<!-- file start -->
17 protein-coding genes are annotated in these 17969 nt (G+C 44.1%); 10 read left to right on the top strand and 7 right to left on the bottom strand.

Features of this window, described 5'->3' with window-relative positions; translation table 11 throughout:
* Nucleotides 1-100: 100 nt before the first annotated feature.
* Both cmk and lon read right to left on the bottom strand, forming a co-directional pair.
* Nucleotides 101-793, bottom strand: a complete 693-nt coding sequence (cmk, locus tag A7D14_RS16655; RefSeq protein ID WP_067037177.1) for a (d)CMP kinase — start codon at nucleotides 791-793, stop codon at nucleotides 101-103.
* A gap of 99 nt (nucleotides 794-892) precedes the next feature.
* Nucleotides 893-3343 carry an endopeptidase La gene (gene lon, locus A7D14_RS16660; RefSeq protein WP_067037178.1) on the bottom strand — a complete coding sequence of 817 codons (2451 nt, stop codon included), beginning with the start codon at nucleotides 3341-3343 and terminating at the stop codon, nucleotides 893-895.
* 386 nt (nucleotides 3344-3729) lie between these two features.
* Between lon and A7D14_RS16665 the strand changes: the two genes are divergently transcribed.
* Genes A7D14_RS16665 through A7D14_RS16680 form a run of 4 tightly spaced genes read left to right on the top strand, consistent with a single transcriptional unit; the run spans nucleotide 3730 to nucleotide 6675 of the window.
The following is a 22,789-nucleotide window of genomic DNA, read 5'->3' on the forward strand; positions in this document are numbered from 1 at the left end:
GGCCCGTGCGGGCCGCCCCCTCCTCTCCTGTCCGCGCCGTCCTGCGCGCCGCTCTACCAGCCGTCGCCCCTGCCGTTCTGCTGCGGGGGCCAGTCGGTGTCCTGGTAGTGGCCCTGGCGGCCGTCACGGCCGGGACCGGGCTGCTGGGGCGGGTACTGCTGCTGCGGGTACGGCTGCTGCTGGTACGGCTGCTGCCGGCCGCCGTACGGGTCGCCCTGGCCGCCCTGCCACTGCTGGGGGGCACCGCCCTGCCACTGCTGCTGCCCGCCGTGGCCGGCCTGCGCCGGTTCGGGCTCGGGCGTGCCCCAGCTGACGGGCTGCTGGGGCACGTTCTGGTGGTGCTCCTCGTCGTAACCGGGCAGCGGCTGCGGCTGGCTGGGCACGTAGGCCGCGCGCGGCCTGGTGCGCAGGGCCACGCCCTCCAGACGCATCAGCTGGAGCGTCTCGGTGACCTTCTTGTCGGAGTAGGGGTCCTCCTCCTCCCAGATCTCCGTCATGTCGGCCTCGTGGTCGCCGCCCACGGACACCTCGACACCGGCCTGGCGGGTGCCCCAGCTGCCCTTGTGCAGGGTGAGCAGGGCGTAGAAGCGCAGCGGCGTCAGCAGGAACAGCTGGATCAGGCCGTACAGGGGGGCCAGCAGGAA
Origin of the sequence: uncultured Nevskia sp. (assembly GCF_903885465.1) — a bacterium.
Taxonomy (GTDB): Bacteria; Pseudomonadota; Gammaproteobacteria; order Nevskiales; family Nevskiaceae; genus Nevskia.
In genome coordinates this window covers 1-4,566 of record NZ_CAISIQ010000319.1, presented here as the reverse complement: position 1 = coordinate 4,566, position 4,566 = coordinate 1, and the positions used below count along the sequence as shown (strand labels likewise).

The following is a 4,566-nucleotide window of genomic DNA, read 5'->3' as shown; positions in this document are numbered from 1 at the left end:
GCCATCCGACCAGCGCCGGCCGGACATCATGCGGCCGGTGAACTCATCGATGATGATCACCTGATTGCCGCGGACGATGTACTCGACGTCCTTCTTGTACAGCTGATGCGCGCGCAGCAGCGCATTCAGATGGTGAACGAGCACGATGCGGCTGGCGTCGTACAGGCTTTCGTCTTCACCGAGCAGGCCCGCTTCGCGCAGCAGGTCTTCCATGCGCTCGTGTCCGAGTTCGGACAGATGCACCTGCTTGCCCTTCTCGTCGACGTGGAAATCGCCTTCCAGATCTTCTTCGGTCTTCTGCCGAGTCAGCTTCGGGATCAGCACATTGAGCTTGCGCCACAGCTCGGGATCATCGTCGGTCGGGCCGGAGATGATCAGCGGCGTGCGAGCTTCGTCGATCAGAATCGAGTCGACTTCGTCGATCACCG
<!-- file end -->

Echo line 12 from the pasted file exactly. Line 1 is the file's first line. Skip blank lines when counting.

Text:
GGCCCGTGCGGGCCGCCCCCTCCTCTCCTGTCCGCGCCGTCCTGCGCGCCGCTCTACCAGCCGTCGCCCCTGCCGTTCTGCTGCGGGGGCCAGTCGGTGTCCTGGTAGTGGCCCTGGCGGCCGTCACGGCCGGGACCGGGCTGCTGGGGCGGGTACTGCTGCTGCGGGTACGGCTGCTGCTGGTACGGCTGCTGCCGGCCGCCGTACGGGTCGCCCTGGCCGCCCTGCCACTGCTGGGGGGCACCGCCCTGCCACTGCTGCTGCCCGCCGTGGCCGGCCTGCGCCGGTTCGGGCTCGGGCGTGCCCCAGCTGACGGGCTGCTGGGGCACGTTCTGGTGGTGCTCCTCGTCGTAACCGGGCAGCGGCTGCGGCTGGCTGGGCACGTAGGCCGCGCGCGGCCTGGTGCGCAGGGCCACGCCCTCCAGACGCATCAGCTGGAGCGTCTCGGTGACCTTCTTGTCGGAGTAGGGGTCCTCCTCCTCCCAGATCTCCGTCATGTCGGCCTCGTGGTCGCCGCCCACGGACACCTCGACACCGGCCTGGCGGGTGCCCCAGCTGCCCTTGTGCAGGGTGAGCAGGGCGTAGAAGCGCAGCGGCGTCAGCAGGAACAGCTGGATCAGGCCGTACAGGGGGGCCAGCAGGAA